I wish to draw lines on a square graph.

The scales of x-axis and y-axis should be the same.

e.g. x ranges from 0 to 10 and it is 10cm on the screen. y has to also range from 0 to 10 and has to be also 10 cm.

The square shape has to be maintained, even if I mess around with the window size.

Currently, my graph scales together with the window size.

How may I achieve this?


I tried the following, but it did not work.

plt.xlim(-3, 3)
plt.ylim(-3, 3)
  • It is working for me. Can you post an entire code example which does not work? And can you explain what is not working? Do you want only the samen scale? Or also the same range?
    – joris
    Aug 1 '13 at 12:53
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    @joris basically I want a fixed SQUARE graph. Even if I maximize the window, I hope that the SQUARE is reserved. My screen is wide, after I maximize the window, the graph becomes also rectangular. I want it to be still SQUARE Aug 1 '13 at 13:01
  • Again, can you post a full code example. Because the given answer should do that, preserve it as a square. Not preserve its width or heigth, but preserve its shape.
    – joris
    Aug 1 '13 at 13:09
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    Please try to be a bit less abrasive when interacting with others on SO. You are getting help out of people's kindness so act a little less entitled.
    – tacaswell
    Aug 1 '13 at 13:57
  • for 3d, you have to do a little bit extra work: stackoverflow.com/questions/13685386/… Oct 21 '16 at 16:07

You need to dig a bit deeper into the api to do this:

from matplotlib import pyplot as plt
plt.xlim(-3, 3)
plt.ylim(-3, 3)
plt.gca().set_aspect('equal', adjustable='box')

doc for set_aspect

  • 4
    Awesome! It indeed works like charm. Could you please tell me what plt.plot(range(5)) and plt.gca().set_aspect('equal', adjustable='box') do, if you don't mind? Also, I notice that even if I don't have plt.draw(), the plot will still show up. Then what is the use of it? Aug 2 '13 at 1:43
  • the plot is just have something to show. For the set_aspect read the documentation link. The draw is just to make sure it gets rendered.
    – tacaswell
    Aug 2 '13 at 1:49
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    to have some fake data to plot (it should have plotted a straight line).
    – tacaswell
    Aug 2 '13 at 2:08
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    @perfectionm1ng no worries, took me a while to figure out what you were asking.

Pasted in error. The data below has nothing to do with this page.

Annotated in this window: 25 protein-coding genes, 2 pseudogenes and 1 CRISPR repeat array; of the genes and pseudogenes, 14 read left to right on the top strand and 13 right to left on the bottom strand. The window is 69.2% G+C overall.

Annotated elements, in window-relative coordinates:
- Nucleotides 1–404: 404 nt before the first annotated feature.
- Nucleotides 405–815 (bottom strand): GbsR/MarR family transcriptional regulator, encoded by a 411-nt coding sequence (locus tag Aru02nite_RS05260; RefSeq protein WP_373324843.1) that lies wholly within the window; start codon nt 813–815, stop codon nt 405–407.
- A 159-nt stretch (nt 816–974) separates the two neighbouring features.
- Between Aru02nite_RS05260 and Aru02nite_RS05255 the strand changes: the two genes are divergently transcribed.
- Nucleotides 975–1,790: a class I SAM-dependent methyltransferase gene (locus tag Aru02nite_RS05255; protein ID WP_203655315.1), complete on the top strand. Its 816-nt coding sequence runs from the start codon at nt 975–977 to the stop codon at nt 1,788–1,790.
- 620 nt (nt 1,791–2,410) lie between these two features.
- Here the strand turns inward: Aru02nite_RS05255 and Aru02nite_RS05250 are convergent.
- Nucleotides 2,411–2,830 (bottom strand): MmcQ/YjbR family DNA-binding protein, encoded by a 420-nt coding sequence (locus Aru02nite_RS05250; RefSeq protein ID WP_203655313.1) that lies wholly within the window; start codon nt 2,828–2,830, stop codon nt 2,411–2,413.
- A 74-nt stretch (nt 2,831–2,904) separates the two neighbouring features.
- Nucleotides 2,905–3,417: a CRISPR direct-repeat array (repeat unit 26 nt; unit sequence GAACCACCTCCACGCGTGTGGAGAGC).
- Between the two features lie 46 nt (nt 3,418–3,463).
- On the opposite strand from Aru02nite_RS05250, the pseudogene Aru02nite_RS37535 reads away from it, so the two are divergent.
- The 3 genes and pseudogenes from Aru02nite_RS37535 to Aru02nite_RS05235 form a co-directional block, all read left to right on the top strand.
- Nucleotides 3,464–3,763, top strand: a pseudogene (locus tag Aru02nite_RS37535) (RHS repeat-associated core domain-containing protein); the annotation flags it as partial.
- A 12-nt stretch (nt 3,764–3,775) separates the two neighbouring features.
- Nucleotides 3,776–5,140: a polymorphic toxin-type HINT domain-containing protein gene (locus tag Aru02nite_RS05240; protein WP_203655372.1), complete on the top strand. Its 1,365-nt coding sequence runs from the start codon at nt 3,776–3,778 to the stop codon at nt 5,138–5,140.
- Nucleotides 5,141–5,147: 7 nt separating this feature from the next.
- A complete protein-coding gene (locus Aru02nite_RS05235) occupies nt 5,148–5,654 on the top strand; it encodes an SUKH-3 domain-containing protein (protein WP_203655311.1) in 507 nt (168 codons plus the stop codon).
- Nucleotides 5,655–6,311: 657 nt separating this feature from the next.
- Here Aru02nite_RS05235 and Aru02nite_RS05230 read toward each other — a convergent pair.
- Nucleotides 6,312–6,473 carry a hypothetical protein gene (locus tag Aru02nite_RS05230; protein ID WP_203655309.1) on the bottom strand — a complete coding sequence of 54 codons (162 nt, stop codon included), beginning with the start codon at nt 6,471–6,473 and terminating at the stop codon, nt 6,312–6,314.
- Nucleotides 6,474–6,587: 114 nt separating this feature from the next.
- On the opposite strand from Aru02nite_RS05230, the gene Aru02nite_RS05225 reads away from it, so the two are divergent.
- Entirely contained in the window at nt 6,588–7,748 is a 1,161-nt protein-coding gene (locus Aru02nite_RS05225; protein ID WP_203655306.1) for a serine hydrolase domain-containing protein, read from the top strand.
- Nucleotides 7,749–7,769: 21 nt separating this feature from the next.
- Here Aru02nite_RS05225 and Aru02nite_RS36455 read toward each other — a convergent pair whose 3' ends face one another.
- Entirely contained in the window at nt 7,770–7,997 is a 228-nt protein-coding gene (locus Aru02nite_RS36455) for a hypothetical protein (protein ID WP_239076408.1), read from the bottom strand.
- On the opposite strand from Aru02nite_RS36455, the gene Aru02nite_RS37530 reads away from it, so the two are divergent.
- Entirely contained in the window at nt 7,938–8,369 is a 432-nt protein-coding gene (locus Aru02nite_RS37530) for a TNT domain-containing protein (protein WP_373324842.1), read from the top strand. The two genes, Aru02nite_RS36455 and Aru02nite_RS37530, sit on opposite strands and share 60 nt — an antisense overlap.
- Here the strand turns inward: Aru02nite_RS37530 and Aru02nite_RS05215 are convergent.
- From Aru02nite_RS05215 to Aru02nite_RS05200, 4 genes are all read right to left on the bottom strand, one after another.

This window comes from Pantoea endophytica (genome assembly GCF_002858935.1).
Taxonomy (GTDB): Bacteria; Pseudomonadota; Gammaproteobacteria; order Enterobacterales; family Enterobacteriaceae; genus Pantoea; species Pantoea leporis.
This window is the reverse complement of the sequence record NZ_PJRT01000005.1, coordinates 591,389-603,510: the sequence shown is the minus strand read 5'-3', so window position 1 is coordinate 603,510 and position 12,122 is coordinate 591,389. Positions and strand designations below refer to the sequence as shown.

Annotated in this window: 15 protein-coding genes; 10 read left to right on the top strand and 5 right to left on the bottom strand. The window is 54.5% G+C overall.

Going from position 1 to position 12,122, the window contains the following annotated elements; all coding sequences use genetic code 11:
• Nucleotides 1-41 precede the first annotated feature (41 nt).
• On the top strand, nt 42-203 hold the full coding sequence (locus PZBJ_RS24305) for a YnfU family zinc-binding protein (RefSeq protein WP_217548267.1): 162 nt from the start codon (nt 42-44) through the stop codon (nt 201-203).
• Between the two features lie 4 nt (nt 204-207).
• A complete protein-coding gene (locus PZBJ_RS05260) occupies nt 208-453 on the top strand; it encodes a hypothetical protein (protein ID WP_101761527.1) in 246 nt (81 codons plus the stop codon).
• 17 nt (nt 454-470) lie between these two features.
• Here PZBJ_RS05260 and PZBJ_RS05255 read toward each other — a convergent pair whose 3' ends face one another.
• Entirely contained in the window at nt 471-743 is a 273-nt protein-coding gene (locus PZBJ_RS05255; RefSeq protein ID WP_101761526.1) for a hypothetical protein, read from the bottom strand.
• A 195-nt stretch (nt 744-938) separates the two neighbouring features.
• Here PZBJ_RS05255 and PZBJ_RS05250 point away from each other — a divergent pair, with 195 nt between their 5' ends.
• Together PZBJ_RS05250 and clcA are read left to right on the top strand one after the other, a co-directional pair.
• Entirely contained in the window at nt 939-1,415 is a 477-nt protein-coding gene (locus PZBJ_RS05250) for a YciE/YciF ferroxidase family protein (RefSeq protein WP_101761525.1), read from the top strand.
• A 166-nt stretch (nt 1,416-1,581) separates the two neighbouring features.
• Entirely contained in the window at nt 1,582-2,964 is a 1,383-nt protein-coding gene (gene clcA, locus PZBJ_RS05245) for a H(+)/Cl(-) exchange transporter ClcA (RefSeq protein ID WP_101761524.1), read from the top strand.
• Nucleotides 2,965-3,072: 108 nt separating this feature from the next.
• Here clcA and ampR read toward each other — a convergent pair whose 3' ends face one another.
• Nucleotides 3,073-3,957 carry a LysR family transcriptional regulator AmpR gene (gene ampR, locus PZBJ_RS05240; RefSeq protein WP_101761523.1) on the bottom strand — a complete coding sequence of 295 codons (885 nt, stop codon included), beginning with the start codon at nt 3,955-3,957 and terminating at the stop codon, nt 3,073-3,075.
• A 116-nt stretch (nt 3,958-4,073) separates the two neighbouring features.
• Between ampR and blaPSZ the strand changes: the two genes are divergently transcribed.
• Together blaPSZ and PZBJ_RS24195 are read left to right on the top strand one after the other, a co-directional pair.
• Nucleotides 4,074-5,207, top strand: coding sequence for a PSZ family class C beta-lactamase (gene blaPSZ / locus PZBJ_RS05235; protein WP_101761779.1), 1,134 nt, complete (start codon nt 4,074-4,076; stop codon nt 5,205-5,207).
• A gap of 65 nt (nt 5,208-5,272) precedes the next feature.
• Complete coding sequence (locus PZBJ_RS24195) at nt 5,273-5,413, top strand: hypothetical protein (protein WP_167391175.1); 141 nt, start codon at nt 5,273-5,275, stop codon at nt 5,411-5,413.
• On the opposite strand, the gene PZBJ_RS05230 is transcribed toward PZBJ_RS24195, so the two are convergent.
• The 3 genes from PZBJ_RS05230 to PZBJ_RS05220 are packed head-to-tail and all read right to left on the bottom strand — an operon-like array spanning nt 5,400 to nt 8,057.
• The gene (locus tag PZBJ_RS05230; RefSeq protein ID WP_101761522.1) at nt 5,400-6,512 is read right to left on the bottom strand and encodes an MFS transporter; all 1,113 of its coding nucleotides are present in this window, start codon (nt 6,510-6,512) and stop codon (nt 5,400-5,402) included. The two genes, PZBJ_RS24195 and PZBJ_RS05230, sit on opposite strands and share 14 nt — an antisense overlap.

– tacaswell
    Aug 2 '13 at 2:40
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    Is there a way to get this done without having to specify exactly the limits? I would have expected there to be a simple command to get a square plot with the same scale and ticks for both axis. Thanks
    – Confounded
    Feb 25 '20 at 10:34

works well for me.

  • Also worked for me. Just make sure to use this before setting limits/ticks, as it will rescale automatically.
    – Andrew
    May 27 '19 at 12:09
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    Sorry, plt.axis('scaled') didn't work for me in Python 3.7 and matplotlib - matplotlib==3.1.0 However, plt.axis('square') worked!
    – rishi jain
    Oct 11 '19 at 10:15

See the documentation on plt.axis(). This:


doesn't work because it changes the limits of the axis to make circles appear circular. What you want is:


This creates a square plot with equal axes.


Try something like:

import pylab as p
  • This works on my system, perhaps you could show a portion of the code you are working on? Might be able to help work out the issue quicker.
    – Dman2
    Aug 1 '13 at 15:27
  • This does NOT work in general. The axes are equal, but the plot is not square, unless the plotting window is also square. Tested with Matplotlib 2.0
    – divenex
    Apr 25 '17 at 21:19
  • P.axis('equal') seems to be like P.gca().set_aspect('equal', adjustable='datalim'). While if adjustable='box', then the plot becomes square. Jan 3 '18 at 9:22
  • 1
    I definitely do not get a square box out of this. Apr 17 '19 at 15:58
  • pylab is deprecated
    – eric
    Jul 29 '20 at 13:46

you can stretch the plot to square using this :

fig = plt.figure(figsize=(1, 1))

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